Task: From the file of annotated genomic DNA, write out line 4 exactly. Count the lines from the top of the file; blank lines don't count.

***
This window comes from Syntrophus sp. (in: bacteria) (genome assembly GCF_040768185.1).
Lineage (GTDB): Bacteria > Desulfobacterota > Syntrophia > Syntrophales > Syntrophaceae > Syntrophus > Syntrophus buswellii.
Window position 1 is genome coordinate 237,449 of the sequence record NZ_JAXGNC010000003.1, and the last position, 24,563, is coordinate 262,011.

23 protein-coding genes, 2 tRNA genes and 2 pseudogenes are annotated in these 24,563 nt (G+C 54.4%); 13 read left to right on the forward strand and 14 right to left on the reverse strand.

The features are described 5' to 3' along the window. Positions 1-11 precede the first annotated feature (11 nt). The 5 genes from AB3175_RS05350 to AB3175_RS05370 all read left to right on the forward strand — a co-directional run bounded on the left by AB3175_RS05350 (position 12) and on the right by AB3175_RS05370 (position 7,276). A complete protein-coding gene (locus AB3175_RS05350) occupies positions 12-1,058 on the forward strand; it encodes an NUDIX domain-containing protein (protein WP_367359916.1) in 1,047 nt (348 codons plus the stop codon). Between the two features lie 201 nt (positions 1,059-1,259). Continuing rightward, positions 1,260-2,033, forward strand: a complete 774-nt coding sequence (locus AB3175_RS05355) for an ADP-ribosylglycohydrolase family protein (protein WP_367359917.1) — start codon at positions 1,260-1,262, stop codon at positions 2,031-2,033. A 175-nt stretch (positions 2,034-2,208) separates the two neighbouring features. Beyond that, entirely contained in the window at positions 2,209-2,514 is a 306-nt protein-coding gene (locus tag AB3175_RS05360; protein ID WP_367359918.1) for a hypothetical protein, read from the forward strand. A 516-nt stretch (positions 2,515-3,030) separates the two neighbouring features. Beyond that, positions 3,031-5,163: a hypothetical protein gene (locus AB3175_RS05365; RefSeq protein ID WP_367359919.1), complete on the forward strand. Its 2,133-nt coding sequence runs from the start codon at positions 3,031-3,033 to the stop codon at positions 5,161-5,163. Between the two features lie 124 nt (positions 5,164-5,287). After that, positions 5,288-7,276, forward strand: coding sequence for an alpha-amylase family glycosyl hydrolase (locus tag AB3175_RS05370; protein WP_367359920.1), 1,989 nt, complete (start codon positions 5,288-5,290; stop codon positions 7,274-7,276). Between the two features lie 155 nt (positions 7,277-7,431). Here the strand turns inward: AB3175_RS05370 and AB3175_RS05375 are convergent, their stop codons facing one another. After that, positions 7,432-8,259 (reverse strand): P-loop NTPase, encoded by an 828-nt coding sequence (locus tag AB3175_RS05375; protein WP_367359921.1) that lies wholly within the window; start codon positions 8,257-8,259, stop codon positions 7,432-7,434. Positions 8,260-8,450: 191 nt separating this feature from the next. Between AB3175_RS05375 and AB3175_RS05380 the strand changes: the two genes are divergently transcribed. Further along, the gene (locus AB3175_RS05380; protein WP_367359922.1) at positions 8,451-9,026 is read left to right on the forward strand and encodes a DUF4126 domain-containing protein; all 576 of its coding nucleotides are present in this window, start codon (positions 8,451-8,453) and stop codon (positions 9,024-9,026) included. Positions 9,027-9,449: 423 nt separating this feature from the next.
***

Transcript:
23 protein-coding genes, 2 tRNA genes and 2 pseudogenes are annotated in these 24,563 nt (G+C 54.4%); 13 read left to right on the forward strand and 14 right to left on the reverse strand.